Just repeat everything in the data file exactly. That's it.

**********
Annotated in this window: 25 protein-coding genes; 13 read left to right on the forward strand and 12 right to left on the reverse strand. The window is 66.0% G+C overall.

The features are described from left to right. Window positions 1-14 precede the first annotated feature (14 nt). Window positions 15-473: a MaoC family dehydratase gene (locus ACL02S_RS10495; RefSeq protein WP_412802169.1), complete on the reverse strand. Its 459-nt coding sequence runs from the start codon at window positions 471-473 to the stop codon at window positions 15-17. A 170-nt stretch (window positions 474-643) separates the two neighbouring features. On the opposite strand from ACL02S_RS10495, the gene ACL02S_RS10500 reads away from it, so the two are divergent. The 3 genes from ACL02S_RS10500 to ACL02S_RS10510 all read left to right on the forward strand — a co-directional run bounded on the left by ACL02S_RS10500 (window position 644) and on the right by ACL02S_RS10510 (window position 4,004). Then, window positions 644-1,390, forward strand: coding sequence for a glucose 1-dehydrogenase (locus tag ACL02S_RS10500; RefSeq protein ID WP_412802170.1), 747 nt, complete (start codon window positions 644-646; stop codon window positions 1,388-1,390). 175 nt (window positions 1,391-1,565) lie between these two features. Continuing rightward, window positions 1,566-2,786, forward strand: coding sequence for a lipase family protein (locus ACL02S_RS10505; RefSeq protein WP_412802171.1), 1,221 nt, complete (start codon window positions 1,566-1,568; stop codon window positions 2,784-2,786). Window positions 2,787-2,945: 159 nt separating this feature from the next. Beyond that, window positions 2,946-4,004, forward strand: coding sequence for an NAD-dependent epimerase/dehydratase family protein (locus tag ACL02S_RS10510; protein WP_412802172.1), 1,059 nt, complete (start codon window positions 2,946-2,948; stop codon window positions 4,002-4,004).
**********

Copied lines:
Annotated in this window: 25 protein-coding genes; 13 read left to right on the forward strand and 12 right to left on the reverse strand. The window is 66.0% G+C overall.

The features are described from left to right. Window positions 1-14 precede the first annotated feature (14 nt). Window positions 15-473: a MaoC family dehydratase gene (locus ACL02S_RS10495; RefSeq protein WP_412802169.1), complete on the reverse strand. Its 459-nt coding sequence runs from the start codon at window positions 471-473 to the stop codon at window positions 15-17. A 170-nt stretch (window positions 474-643) separates the two neighbouring features. On the opposite strand from ACL02S_RS10495, the gene ACL02S_RS10500 reads away from it, so the two are divergent. The 3 genes from ACL02S_RS10500 to ACL02S_RS10510 all read left to right on the forward strand — a co-directional run bounded on the left by ACL02S_RS10500 (window position 644) and on the right by ACL02S_RS10510 (window position 4,004). Then, window positions 644-1,390, forward strand: coding sequence for a glucose 1-dehydrogenase (locus tag ACL02S_RS10500; RefSeq protein ID WP_412802170.1), 747 nt, complete (start codon window positions 644-646; stop codon window positions 1,388-1,390). 175 nt (window positions 1,391-1,565) lie between these two features. Continuing rightward, window positions 1,566-2,786, forward strand: coding sequence for a lipase family protein (locus ACL02S_RS10505; RefSeq protein WP_412802171.1), 1,221 nt, complete (start codon window positions 1,566-1,568; stop codon window positions 2,784-2,786). Window positions 2,787-2,945: 159 nt separating this feature from the next. Beyond that, window positions 2,946-4,004, forward strand: coding sequence for an NAD-dependent epimerase/dehydratase family protein (locus tag ACL02S_RS10510; protein WP_412802172.1), 1,059 nt, complete (start codon window positions 2,946-2,948; stop codon window positions 4,002-4,004).